What happens when we don't trust the brand anymore? We stop buying

Rivers 100x100By Ray Rivers

October 23, 2016



It’s been a year since Justin Trudeau was trusted by the Canadian public with an overwhelming majority. So what has he done? I was invited to attend a speech he delivered to an assembly of party faithful in Niagara Falls this past weekend. As expected he hit on some highlights from his achievements to date. It had been a hectic day in the PM’s schedule, including a visit to ‘Picone Fine Food in Dundas’ – a political pie tradition. And, along the way, a disgruntled former Green Party candidate, protesting pipelines, tossed some pumpkins seeds at him and got herself arrested. Power to the pumpkin people!


Protester confront Prime Minister Justin Trudeau – PM calms the man down.

The Liberals have dominated Canada’s national political history and the Liberal brand has worn well over much of that time. Liberals would like to think that is because they listen better to Canadians and mostly get it right on social and economic policy. Mr Harper’s naive belief that he could remake Canada into more of a redneck nation never really had a hope in hell. So despite a laundry list of political accomplishments, Trudeau knows his biggest job of leading this country is still ahead of him.

Just how popular the Liberal brand has become of late will be tested this Monday in an Alberta by-election. The Liberals are running small business owner and long-time resident Stan Sakamoto in an uphill battle to replace Jim Hillyer in the perennially safe Tory riding of Medicine Hat-Cardston-Warner. But while that Trudeau brand is pretty strong back east, even the candidate is unsure how well it will play out for him. So he’s promising to “…ensure their MP is their voice to Ottawa, not Ottawa’s voice in Medicine Hat.”

Ontario will be also going to the polls in two by-elections in November and it doesn’t look good for the governing Liberals and their leader. The provincial Liberal brand has plummeted and approval numbers are barely above single digits according to some polls – with disapprovals hitting over 70%. Elected to a strong majority in 2003, the government has been hit by bad press. And its inability to explain or defend, or perhaps even to show that it is listening to the public has almost irretrievably damaged the brand.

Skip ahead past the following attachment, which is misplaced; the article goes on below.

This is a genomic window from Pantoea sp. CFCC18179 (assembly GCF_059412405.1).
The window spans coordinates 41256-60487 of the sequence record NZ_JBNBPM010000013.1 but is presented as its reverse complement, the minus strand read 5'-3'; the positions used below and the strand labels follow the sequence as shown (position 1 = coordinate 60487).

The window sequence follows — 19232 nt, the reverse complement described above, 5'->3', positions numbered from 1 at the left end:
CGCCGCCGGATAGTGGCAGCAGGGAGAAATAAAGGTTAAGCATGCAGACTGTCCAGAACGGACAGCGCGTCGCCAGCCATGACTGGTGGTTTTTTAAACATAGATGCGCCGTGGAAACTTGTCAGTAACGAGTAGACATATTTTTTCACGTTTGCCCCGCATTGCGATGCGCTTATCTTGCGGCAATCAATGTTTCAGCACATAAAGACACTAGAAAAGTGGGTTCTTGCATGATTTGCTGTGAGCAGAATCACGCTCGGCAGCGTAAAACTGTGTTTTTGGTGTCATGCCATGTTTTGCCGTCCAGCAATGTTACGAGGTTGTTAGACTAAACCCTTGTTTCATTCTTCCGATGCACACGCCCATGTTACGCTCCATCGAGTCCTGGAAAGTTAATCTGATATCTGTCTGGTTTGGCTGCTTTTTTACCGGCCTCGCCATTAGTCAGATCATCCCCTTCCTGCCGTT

When the trust is gone – it is gone.

Despite a new leader who won a strong majority two years ago, public confidence has fallen to levels seen only with consumer products from Volkswagen and Samsung – though at least the Samsung phone is a fiery hot item. The Premier and her ministers are seen as stale, having lost their way and having failed tax payers on the economy and rate payers on the electricity file.

The party could identify a list of accomplishments for Ontario residents till the cows come home, but nobody is listening anymore. They could contrast their record with the disastrous performance of the Harris/Eves near decade in government, but nobody cares. That much of the blame for today’s electricity prices can be attributed to Mike Harris for dismantling Ontario Hydro, in the first place, is no excuse for a government which hasn’t been seen to have fixed that system after almost a decade and a half in power – and which hasn’t lowered electricity bills.

Some people point out that the Tories have only their right-wing-nut leader Tim Hudak to blame for Wynne’s big win in 2014. And Hudak has been shown the door and moved on to peddling real estate instead of politics. So his old riding is up for grabs next month as well as a Liberal seat in greater Ottawa. New PC leader Patrick Brown is still an unknown quantity, and folks appear to have forgiven his amateurish flip-flop on sex ed, first opposing then supporting the Liberal policy.

Earlier this year another by-election in the Liberal strong-hold of Scarborough-Rouge River went to the Tories, allowing them to finally get a foot hold in seat-rich Toronto. And despite popular policies in health care, climate change, education and even bringing down the deficit, the voters will not be satisfied with this government. They’ve made up their minds and Hell hath no fury like a disappointed voter, it seems. It’s why many folks wouldn’t even consider buying a Volkswagen or a Samsung phone – they don’t trust the brand anymore.